from 1/5/08 from pseudo-intellectualism About Melvin Tolson from wikipedia
Melvin Beaunorus Tolson (February 6, 1898–August 29, 1966) was an American Modernist poet, educator, columnist, and politician. His work concentrated on the experience of African Americans and includes several poetic histories. He was a contemporary of the Harlem Renaissance and, although he was not a participant in it, his work reflects its influences. Liberia declared Tolson as its poet laureate in 1947.
Born in Moberly, Missouri, Tolson was the son of a Methodist minister and an Afro-Creek mother. His family moved between various churches in the Missouri and Iowa area until finally settling in the Kansas City area. He graduated from Lincoln High School in Kansas City in 1919 and enrolled in Fisk University. He transferred toLincoln University that year for financial reasons. Tolson graduated with honors in 1924, then moved to Marshall, Texas, to teach speech and English at Wiley College. While at Wiley, Tolson built up an award-winning debate team; during their tour in 1935, they competed against the Harvard College. Denzel Washington directed the film The Great Debaters, based on this event, released on 25 December 2007.
Tolson mentored students such as James L. Farmer, Jr. and Herman Sweatt at Wiley. He encouraged his students not only to be well-rounded people but also to stand up for their rights, a controversial position in the U.S. South of the early and mid-20th century.
He took a leave of absence to earn a Master's degree from Columbia University in 1930-31, but didn't complete it until 1940. Tolson began teaching at Langston University in Langston, Oklahoma, in 1947; that year, Liberia declared him its poet laureate. He also entered local politics and served four terms as mayor of Langston from 1954 to 1960. One of his students at Langston was Nathan Hare, the black studies pioneer, who later became the founding publisher of The Black Scholar.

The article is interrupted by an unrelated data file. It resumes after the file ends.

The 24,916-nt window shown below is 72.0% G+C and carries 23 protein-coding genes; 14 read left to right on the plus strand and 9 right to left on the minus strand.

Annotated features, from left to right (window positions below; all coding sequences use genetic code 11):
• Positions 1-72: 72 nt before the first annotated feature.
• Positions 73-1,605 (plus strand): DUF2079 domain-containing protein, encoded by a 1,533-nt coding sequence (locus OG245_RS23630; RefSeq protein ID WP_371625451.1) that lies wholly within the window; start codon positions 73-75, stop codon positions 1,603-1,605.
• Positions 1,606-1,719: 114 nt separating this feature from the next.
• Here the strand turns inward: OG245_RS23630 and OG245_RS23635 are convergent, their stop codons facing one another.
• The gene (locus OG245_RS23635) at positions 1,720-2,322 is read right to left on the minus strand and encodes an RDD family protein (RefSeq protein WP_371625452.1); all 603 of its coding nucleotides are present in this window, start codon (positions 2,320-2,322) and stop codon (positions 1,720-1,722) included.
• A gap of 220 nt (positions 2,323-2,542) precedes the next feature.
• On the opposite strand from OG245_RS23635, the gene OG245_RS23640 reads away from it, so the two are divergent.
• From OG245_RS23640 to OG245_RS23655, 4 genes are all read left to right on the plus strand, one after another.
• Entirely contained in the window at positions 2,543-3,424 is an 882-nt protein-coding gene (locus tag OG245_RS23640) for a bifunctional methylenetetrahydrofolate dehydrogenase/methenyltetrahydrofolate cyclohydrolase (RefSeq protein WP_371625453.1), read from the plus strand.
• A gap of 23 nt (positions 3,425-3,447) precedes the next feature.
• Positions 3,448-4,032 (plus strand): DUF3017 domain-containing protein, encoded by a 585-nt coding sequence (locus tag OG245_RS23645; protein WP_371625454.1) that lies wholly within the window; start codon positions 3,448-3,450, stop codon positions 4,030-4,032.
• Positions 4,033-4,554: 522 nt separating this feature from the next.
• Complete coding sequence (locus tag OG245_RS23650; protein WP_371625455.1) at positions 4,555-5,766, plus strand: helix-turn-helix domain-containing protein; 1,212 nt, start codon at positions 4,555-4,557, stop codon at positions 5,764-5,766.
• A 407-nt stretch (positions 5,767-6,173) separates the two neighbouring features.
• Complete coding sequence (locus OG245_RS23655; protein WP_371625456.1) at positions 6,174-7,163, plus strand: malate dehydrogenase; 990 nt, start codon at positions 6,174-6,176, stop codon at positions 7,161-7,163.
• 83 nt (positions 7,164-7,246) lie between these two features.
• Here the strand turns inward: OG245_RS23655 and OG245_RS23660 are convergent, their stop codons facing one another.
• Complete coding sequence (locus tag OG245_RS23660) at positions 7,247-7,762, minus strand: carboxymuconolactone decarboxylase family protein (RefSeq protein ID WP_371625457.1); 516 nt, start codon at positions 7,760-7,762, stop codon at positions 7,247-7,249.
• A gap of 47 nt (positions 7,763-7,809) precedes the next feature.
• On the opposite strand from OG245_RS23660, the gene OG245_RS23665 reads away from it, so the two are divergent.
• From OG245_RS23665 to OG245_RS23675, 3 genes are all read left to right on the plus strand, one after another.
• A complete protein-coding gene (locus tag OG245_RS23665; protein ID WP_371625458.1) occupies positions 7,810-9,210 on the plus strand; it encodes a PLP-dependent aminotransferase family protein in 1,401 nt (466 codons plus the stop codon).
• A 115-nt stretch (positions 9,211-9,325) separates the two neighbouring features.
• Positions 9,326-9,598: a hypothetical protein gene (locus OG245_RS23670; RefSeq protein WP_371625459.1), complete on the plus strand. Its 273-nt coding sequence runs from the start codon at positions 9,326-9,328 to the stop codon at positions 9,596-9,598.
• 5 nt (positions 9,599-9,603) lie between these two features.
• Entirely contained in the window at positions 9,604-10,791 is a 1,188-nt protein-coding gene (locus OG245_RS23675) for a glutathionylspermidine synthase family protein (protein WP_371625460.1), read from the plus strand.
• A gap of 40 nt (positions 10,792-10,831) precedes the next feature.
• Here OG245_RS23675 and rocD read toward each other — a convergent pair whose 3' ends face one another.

Tolson was a man of impressive intellect who created poetry that was “funny, witty, humoristic, slapstick, rude, cruel, bitter, and hilarious,” as Karl Shapiro had said of the Harlem Gallery. He was a dramatist and director of the Dust Bowl Theater at Langston University. Langston Hughes described him as “no highbrow. Students revere him and love him. Kids from the cotton fields like him. Cow punchers understand him ... He’s a great talker.”
In 1965, Tolson was appointed to a two-year term at Tuskegee Institute, where he was Avalon Poet. He died in the middle of his appointment after cancer surgery in Dallas, Texas, on August 29, 1966. He is buried in Langston.
From 1930 on, Tolson began writing poetry, and in 1941, Dark Symphony, often considered his greatest work, was published in Atlantic Monthly. Dark Symphony compares and contrasts African-American and European-American history. In 1944 Tolson published his first poetry collection, Rendezvous with America, which includes Dark Symphony. The Washington Tribune hired Tolson to write a weekly column, Cabbage and Caviar, after he left his teaching position at Wiley in the late 1940s.